Just off the Beaten Path

This is Gurgenidze versus Spassky, 1959. The opening is the Bird Defense to the Ruy Lopez. I like how Spassky acquits himself here. I’ve made some annotations, since I’m an aficianado of the opening. Spassky is one of my favorite players because it’s rare to see someone so skilled play sidelines not highly regarded by theory.

1. e4 e5 2. Nf3 Nc6 3. Bb5 Nd4 4. Nxd4 exd4 5. O-O c6 6. Be2 {The bishop can
go just about anywhere. I didn’t see this line in the MCO but white still
enjoys an advantage here.} (6. Bc4 h5?! {There is a creative Indonesian master
who plays this move reguarly. I adopted it immediately after looking at his
games. It leads to interesting play. It’s hard for white to get his queen and bishop into
the game. See the picture below.} 7. d3 Bc5 8. Nd2 d5 9. exd5 cxd5 10. Bb5+ Kf8 {Not Bd7 where white just has a superior endgame. This is a position that I reach a lot and like
very much. I like black’s space and the weakness of white’s light square
bishop. An attack on either wing is possible.})

6… Bc5 {The bishop isn’t so bad here. White usually plays c3 later.} 7. d3 Ne7 8. Nd2 d5 9. e5 {I don’t like this move. By occupying e5, a weak square, with a pawn white loses the
ability to put a piece there. The position is equal now.} Be6 10. Nb3 Bb6 11.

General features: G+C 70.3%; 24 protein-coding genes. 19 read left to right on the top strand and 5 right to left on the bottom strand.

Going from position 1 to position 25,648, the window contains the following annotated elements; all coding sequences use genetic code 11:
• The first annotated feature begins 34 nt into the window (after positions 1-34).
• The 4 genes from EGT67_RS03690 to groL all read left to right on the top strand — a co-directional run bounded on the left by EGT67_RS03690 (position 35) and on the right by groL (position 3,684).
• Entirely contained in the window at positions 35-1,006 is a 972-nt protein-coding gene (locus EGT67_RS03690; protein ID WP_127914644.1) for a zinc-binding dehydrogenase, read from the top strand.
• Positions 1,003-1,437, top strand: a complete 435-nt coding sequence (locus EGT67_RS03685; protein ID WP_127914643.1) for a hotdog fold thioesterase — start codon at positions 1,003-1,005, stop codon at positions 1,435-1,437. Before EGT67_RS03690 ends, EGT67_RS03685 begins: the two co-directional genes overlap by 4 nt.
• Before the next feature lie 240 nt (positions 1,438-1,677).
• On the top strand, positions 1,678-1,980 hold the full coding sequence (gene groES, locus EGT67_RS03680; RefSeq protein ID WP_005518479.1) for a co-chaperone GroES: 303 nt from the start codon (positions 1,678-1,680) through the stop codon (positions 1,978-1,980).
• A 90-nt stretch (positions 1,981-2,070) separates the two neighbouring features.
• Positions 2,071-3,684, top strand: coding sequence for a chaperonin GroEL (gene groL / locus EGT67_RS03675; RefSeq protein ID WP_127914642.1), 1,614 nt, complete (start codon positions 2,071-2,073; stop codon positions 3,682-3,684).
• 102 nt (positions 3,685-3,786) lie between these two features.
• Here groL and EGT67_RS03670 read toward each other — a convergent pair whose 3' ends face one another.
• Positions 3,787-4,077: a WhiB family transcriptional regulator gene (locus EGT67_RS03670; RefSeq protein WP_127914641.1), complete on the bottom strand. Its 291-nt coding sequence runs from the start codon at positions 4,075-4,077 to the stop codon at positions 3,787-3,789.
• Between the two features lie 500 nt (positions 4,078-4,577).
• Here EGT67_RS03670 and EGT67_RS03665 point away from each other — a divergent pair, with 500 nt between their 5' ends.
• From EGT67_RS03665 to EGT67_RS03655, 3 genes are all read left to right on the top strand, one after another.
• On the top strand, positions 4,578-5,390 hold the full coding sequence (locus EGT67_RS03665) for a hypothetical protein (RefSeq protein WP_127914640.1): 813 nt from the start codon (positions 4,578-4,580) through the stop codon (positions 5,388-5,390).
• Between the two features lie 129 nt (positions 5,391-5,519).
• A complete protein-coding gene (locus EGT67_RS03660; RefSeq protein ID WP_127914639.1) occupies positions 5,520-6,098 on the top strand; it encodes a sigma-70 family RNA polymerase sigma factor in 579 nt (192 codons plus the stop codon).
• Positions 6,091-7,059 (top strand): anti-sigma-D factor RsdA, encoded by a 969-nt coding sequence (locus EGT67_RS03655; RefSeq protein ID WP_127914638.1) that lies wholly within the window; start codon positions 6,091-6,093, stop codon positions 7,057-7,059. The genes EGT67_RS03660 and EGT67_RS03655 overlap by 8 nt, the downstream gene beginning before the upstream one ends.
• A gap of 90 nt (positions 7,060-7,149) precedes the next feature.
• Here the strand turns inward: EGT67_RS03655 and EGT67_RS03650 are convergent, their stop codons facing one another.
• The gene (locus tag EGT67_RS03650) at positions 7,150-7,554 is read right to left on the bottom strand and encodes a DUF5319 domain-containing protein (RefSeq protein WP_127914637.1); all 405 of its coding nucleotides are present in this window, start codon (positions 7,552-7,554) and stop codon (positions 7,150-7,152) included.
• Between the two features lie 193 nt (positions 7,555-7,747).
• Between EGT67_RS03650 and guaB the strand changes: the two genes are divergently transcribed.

a4 a5 12. Bg4 O-O 13. Bg5 {The knight is misplaced on the queen wing.} Qd7 14.
Bxe6 fxe6 15. Bxe7 Qxe7 16. Qg4 Rae8 17. Nd2 Rf5 18. f4 Ref8 19. g3 Qb4 {Even
though the position is closed the knight isn’t necessarily superior to the
bishop. To get the knight in the game white will have to try a pawn break with
c4, or try to use the h3 square.} 20. Nf3 Bd8 21. b3 Qc3 22. Rac1 b5 23. Rf2
Qb4 24. Rcf1 bxa4 25. bxa4 c5 26. Nh4 Bxh4 27. Qxh4 Qxa4 28. g4 R5f7 29. f5 Qe8
30. f6 Rb7 31. g5 a4 32. Kh1 Ra7 33. g6 Qxg6 34. fxg7 (34. f7+ {!?} Raxf7 35.
Rxf7 Qxf7 36. Rxf7 Kxf7 37. Qe1 Ra8 38. Qb1 Kg6 {I like black here, but the
engine says that he’s lost. It’s hard for me to see how white can prove a win
here. Everything’s defended for black. I’m sure white must have seen this
continuation and rejected it.}) 34… Rxf2 35. Qd8+ Kxg7 36. Rxf2 Rf7 37. Rxf7+
Qxf7 38. Qg5+ {Perpetual check} *

Whether you like my pet line or not, I think we can both agree that the Bird Defense, with its doubled central pawns for black (nearly always), offers imbalances right away. Those of you who follow Silman’s approach to the game may appreciate the clearly drawn lines that the opening creates. Give it a try and let me know how it goes. It’s an interesting theme.

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